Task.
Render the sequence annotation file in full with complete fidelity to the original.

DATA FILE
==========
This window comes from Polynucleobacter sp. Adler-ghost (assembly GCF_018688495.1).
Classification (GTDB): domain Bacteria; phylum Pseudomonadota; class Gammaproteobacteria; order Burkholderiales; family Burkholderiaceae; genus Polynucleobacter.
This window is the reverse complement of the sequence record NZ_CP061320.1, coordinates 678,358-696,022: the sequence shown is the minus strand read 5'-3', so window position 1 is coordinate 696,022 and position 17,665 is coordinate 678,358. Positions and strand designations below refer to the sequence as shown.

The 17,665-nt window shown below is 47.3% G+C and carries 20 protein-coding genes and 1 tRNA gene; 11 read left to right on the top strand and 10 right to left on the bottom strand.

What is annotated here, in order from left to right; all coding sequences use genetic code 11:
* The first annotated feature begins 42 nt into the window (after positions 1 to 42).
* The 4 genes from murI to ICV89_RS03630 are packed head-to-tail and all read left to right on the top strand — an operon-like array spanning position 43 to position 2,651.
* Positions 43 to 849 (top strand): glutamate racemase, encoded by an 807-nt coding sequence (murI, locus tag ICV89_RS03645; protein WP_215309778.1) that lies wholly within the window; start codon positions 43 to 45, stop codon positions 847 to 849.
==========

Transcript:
This window comes from Polynucleobacter sp. Adler-ghost (assembly GCF_018688495.1).
Classification (GTDB): domain Bacteria; phylum Pseudomonadota; class Gammaproteobacteria; order Burkholderiales; family Burkholderiaceae; genus Polynucleobacter.
This window is the reverse complement of the sequence record NZ_CP061320.1, coordinates 678,358-696,022: the sequence shown is the minus strand read 5'-3', so window position 1 is coordinate 696,022 and position 17,665 is coordinate 678,358. Positions and strand designations below refer to the sequence as shown.

The 17,665-nt window shown below is 47.3% G+C and carries 20 protein-coding genes and 1 tRNA gene; 11 read left to right on the top strand and 10 right to left on the bottom strand.

What is annotated here, in order from left to right; all coding sequences use genetic code 11:
* The first annotated feature begins 42 nt into the window (after positions 1 to 42).
* The 4 genes from murI to ICV89_RS03630 are packed head-to-tail and all read left to right on the top strand — an operon-like array spanning position 43 to position 2,651.
* Positions 43 to 849 (top strand): glutamate racemase, encoded by an 807-nt coding sequence (murI, locus tag ICV89_RS03645; protein WP_215309778.1) that lies wholly within the window; start codon positions 43 to 45, stop codon positions 847 to 849.